These “don’ts” ensure you don’t fumble the question and botch the interview while also ensuring you get a fair deal. So here are things you shouldn’t do:
1. Do Not Put Your Desired Salary in Your Application
You should not put your desired salary in your application. This reduces the chance of any negotiation if your salary is not in the bracket they are willing to pay. It also means you’ll be deciding without knowing the job’s full package. If the application does not ask for your salary expectation, do not provide one or anything related at all.
Some applications these days have fields for salary expectations, especially most online applications where skipping the question will render your application incomplete and may not allow you to submit it. In this situation, it is still best to avoid stating your salary expectation.
Some things you can do in a situation like this is put “negotiable” or “market rate” in the field. But sometimes, the application may only allow numerical entries for that field. In this case, you can put “$1, or $0. These are unrealistic figures and alerts the reviewer that you may be open to negotiating. This takes you over the first stage and does not cut you off before they see what you can offer.
A company may have a set figure they are willing to pay, but when they see what you can offer in the interview, they may be willing to go higher for you. This wouldn’t be possible if they see your high salary expectation in your application.
A downside to this strategy is that it is reliant on the assumption that a human would review your application. Sometimes, especially for roles that see a lot of applications sent in, a computer is used for the first stage screening. It may have a pre-set salary range to look out for, and your “unrealistic” figure wouldn’t fit in. This may mean your application is thrown out before you even get a chance.
2. Do Not State Your Last Salary
As tempting as it may seem, do not state your last salary in the interview or even in the application. While some states make asking for your last salary illegal, some do not. No matter your state’s stance, avoid stating this at all costs.
If your last salary was too low, the new recruiter would offer you a slightly higher offer and assume you’ll be fine with it.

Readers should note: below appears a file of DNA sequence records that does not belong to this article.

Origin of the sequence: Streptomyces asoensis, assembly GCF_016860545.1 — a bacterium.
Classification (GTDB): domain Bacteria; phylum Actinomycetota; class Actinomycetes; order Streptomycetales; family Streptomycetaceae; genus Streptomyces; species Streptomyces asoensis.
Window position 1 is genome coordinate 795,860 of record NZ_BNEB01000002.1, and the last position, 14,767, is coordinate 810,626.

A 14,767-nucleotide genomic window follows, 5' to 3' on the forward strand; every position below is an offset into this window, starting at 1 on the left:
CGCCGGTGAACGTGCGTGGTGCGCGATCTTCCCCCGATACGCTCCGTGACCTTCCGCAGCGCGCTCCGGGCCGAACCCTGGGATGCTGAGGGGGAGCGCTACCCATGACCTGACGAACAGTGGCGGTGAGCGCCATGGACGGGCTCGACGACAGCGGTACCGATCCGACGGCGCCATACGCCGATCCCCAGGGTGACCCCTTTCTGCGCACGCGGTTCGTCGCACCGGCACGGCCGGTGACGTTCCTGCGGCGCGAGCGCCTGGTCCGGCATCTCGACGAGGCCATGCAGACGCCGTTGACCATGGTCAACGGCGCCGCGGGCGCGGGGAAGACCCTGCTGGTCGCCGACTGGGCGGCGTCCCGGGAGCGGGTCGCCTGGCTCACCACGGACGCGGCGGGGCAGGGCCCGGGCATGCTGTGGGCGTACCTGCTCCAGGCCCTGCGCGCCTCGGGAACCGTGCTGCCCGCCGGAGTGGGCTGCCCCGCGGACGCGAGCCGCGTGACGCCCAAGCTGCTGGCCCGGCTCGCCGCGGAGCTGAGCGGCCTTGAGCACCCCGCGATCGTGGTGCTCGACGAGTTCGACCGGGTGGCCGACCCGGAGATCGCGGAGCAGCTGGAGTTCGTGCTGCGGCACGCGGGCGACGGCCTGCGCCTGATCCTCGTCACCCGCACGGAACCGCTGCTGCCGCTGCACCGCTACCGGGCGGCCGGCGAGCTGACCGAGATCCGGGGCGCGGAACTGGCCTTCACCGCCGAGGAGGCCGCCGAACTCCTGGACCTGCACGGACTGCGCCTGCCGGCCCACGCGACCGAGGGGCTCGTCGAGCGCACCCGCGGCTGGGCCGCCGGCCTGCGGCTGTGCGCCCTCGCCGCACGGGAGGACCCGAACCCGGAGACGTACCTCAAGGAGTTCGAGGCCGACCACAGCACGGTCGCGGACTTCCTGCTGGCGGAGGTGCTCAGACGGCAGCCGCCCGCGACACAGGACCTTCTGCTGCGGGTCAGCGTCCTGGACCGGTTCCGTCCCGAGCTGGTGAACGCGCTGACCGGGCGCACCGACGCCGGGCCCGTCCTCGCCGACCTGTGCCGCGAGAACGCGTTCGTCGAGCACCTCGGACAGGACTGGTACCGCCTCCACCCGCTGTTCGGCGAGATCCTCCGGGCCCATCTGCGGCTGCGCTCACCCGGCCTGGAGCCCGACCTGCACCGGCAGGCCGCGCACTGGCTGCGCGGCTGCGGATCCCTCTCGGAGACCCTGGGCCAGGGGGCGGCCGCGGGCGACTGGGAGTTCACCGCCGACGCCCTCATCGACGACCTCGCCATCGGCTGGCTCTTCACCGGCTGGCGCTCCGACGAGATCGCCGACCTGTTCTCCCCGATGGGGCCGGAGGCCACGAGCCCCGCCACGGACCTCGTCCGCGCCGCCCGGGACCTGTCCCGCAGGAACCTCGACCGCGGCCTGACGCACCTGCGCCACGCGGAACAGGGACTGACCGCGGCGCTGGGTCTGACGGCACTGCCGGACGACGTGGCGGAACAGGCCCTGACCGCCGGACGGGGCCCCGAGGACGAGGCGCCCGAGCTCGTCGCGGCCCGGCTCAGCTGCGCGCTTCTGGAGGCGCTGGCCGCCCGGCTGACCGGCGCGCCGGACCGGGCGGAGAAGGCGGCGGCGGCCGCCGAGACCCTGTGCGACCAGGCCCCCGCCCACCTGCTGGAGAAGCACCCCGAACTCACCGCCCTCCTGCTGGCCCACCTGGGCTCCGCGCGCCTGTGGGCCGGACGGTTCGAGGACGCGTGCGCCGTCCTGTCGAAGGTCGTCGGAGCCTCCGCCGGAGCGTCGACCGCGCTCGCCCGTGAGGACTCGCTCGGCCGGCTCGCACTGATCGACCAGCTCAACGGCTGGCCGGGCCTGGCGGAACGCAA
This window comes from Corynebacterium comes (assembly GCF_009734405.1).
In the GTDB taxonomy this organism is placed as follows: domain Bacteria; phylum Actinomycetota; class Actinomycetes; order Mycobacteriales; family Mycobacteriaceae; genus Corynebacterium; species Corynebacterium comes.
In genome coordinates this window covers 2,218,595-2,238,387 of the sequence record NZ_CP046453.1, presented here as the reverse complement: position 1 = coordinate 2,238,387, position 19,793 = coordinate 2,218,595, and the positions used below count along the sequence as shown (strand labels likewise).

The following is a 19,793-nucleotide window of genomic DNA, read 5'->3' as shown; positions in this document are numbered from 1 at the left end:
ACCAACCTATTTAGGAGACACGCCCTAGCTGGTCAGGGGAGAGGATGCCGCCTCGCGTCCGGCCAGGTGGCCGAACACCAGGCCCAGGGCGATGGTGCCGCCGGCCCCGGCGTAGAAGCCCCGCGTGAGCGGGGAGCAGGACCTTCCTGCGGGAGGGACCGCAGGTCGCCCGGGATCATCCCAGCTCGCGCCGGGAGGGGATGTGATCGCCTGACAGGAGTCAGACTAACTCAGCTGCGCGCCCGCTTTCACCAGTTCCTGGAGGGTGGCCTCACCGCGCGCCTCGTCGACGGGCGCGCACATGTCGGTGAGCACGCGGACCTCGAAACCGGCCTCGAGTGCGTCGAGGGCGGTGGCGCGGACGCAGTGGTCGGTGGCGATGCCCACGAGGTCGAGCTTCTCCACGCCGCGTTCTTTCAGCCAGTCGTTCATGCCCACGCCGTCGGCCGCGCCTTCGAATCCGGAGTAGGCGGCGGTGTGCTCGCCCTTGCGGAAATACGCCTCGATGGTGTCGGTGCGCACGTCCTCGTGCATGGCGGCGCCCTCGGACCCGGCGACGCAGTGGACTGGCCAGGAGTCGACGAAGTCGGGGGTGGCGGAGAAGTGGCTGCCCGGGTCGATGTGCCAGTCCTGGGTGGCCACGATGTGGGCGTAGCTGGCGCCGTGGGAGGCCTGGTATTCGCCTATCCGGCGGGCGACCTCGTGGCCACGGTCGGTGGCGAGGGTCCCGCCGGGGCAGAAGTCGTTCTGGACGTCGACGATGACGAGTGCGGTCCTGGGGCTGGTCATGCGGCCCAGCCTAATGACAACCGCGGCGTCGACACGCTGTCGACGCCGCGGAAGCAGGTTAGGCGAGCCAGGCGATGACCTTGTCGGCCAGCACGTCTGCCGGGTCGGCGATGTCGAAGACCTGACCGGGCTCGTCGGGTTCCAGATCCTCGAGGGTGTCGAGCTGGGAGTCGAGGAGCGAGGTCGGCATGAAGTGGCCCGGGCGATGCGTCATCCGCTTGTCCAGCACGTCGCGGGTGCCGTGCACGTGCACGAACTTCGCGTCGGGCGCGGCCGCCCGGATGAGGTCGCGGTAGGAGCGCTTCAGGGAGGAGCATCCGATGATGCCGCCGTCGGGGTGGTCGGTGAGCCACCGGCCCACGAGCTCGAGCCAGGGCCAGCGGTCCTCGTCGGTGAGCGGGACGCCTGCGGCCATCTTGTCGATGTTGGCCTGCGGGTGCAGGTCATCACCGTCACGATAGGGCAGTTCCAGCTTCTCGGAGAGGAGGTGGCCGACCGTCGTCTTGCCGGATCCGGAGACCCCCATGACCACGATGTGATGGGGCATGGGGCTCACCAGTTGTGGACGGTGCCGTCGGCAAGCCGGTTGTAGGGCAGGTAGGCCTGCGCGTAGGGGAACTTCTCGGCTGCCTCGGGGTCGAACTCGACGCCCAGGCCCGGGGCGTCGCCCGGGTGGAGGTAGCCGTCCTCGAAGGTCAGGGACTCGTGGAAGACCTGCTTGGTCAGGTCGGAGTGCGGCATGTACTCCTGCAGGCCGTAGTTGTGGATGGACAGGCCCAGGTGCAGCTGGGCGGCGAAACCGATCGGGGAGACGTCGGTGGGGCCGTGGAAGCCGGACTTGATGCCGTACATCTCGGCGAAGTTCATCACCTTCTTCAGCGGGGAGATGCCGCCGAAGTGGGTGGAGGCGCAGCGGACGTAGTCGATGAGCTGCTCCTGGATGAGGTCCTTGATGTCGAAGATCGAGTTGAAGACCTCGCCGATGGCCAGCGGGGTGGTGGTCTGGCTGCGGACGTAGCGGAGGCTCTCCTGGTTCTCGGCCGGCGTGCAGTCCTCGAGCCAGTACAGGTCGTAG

If your last salary was too high, your recruiter would be wary of giving you the job as they would feel you would reject their low offer or even leave as soon as you find a higher offer.
Either way, this doesn’t end well for you.
How to Answer “What is Your Desired Salary?”
Armed with all the information you need, you can now answer this question without breaking a sweat. But how exactly do you answer the question “what is your desired salary?”
Give a Range
When asked this question, the best thing you can do is give a range instead of a specific salary. This allows room for negotiation around what you expect to earn and does not come across as “unnegotiable.”
This is a subtle yet powerful strategy you should always use to answer the dreaded question.
Examples to Follow
Here are examples of things to say when asked what your desired salary is:
You can cleverly throw the question back to them so you can see what they are willing to pay first by saying this – “I am more focused on getting a suitable role and I currently do not have a figure in mind. What is your budget range for this job?”
You can make them talk about other benefits of the job by saying this – “ I would look to earn around $50,000 and $55,000 for this role considering my experience in the industry. However, if the right benefits were included, I would be willing to be flexible with this range.”
You can reference the industry-standard range by saying – “ thank you for this question, while this is decisive, I feel between $90,000 and $95,000 is fair. Provided this is the comparable industry rate for a similar role and experience.”
You can keep it simple and straight to the point by saying – “ I look to earn a salary between $40,000 and $45,000, which I feel is fair considering my experience.”
Answering the question “what is your desired salary?” shouldn’t be hard and uncomfortable, and by preparing well beforehand for this question, you eliminate the fear that comes with it and put yourself in the best place to seal the job. You can also use any of the examples to answer this question.